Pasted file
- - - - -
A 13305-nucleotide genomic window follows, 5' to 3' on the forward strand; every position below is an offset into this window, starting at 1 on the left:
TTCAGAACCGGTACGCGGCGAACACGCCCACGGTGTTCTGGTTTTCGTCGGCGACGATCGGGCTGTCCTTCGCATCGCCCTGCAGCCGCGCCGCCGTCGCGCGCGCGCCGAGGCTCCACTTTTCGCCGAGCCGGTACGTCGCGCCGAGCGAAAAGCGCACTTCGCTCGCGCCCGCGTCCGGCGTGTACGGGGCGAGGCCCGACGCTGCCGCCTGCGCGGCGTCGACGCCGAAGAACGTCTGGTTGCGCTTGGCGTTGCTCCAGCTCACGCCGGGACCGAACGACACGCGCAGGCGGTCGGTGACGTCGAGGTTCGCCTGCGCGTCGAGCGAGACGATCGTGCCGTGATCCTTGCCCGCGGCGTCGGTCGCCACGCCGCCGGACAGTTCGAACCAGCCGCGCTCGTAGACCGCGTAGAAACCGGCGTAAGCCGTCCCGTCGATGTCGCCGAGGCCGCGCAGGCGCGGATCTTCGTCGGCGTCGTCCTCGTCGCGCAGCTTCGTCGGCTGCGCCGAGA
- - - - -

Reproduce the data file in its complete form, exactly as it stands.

A 13305-nucleotide genomic window follows, 5' to 3' on the forward strand; every position below is an offset into this window, starting at 1 on the left:
TTCAGAACCGGTACGCGGCGAACACGCCCACGGTGTTCTGGTTTTCGTCGGCGACGATCGGGCTGTCCTTCGCATCGCCCTGCAGCCGCGCCGCCGTCGCGCGCGCGCCGAGGCTCCACTTTTCGCCGAGCCGGTACGTCGCGCCGAGCGAAAAGCGCACTTCGCTCGCGCCCGCGTCCGGCGTGTACGGGGCGAGGCCCGACGCTGCCGCCTGCGCGGCGTCGACGCCGAAGAACGTCTGGTTGCGCTTGGCGTTGCTCCAGCTCACGCCGGGACCGAACGACACGCGCAGGCGGTCGGTGACGTCGAGGTTCGCCTGCGCGTCGAGCGAGACGATCGTGCCGTGATCCTTGCCCGCGGCGTCGGTCGCCACGCCGCCGGACAGTTCGAACCAGCCGCGCTCGTAGACCGCGTAGAAACCGGCGTAAGCCGTCCCGTCGATGTCGCCGAGGCCGCGCAGGCGCGGATCTTCGTCGGCGTCGTCCTCGTCGCGCAGCTTCGTCGGCTGCGCCGAGA